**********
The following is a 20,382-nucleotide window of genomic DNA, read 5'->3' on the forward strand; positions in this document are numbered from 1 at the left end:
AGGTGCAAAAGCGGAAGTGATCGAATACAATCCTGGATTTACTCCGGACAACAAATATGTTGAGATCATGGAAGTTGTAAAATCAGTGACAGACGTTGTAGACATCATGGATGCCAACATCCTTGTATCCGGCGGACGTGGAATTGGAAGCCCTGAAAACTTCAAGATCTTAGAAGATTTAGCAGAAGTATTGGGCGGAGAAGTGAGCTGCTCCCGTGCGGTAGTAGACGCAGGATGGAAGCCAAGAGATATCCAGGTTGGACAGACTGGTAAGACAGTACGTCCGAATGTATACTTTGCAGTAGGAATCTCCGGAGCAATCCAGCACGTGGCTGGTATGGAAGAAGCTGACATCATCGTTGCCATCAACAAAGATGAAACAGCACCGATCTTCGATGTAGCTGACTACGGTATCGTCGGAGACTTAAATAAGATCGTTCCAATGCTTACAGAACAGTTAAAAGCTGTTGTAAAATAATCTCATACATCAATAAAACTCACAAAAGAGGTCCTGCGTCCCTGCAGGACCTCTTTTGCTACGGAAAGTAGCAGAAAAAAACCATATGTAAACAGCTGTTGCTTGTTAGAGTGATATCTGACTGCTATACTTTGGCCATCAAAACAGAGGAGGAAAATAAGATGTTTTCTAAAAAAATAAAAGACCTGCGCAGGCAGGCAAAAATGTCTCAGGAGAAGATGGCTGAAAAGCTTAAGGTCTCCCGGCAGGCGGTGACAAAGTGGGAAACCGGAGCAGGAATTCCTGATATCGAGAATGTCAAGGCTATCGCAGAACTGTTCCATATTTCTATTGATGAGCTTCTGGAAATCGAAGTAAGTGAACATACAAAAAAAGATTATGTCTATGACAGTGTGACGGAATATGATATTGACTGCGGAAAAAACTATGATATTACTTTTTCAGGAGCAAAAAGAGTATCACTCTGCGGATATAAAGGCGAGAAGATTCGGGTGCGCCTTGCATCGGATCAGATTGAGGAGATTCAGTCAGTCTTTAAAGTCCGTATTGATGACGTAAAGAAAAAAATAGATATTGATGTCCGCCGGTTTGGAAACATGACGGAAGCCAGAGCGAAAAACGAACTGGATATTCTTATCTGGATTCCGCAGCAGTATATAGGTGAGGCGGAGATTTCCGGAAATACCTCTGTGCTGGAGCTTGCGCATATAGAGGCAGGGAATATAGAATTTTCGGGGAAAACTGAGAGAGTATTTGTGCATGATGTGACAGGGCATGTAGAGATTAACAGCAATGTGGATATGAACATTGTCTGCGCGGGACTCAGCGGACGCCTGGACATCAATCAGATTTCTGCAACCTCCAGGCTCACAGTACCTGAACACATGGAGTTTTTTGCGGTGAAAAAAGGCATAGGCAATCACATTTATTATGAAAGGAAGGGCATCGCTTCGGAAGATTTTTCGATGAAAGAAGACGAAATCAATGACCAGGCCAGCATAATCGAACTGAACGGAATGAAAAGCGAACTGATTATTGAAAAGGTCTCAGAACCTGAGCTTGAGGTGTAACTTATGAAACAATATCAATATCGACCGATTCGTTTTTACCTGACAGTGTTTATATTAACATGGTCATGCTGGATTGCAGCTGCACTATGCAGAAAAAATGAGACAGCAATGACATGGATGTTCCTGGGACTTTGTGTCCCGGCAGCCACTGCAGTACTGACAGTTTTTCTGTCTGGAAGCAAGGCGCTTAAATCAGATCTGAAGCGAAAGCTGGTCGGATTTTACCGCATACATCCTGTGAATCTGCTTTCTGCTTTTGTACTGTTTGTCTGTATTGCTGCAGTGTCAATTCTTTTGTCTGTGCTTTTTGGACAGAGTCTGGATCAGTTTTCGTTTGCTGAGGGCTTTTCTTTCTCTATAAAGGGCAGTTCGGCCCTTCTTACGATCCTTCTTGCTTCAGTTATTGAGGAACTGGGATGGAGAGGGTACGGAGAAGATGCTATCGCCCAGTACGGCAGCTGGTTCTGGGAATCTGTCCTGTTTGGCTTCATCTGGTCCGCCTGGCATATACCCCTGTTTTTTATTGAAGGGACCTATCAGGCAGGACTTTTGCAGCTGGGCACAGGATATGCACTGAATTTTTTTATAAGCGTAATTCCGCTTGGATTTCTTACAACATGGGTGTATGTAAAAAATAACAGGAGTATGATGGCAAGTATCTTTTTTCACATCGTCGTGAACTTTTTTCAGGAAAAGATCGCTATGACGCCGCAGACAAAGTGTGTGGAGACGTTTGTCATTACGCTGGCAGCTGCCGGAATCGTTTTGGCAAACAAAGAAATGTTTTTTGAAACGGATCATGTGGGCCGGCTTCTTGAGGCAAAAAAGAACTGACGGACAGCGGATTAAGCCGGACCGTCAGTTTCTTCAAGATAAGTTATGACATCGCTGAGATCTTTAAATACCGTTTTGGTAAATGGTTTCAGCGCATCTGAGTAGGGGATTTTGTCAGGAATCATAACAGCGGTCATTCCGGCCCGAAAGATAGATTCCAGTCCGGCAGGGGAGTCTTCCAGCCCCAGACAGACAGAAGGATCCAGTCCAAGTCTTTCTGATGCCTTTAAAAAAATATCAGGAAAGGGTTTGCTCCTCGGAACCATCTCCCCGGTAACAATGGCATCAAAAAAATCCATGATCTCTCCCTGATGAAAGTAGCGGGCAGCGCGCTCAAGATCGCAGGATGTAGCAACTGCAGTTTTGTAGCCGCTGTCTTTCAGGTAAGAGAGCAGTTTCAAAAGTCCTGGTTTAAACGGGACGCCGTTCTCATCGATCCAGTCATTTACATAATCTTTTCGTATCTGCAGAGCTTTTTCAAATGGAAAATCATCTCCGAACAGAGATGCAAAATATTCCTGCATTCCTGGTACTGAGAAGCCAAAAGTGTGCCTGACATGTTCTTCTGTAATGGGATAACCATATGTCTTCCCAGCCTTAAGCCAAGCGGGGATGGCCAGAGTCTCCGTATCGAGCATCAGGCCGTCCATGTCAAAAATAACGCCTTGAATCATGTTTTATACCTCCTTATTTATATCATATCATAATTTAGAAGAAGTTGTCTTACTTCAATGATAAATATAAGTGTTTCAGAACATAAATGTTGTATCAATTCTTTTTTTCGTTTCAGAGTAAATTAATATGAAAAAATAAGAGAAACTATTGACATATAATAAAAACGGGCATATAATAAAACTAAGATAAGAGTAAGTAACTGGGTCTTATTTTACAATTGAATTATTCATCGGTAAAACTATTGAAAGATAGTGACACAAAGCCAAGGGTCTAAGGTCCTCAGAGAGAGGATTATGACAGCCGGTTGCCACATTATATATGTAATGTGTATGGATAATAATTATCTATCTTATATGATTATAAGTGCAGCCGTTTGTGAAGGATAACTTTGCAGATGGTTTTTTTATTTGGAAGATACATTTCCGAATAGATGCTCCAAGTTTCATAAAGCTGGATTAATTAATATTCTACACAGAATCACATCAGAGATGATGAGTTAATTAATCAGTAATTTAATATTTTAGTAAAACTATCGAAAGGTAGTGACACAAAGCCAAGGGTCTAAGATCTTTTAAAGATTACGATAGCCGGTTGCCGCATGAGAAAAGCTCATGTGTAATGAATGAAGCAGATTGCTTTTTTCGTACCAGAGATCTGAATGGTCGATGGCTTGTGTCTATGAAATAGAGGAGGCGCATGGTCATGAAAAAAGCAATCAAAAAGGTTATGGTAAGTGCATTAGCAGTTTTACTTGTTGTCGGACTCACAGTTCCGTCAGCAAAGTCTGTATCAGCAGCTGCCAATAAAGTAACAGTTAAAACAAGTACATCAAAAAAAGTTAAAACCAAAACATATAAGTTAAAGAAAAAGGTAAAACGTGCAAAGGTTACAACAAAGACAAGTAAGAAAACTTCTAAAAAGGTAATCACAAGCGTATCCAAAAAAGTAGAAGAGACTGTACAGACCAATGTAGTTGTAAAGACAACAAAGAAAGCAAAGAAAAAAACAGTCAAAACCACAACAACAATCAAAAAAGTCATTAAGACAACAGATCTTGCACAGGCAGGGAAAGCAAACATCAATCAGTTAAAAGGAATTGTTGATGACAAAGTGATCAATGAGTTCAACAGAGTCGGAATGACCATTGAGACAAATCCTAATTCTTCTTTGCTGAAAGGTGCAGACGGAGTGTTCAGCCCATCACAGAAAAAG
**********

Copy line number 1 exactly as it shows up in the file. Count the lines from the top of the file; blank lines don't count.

The following is a 20,382-nucleotide window of genomic DNA, read 5'->3' on the forward strand; positions in this document are numbered from 1 at the left end: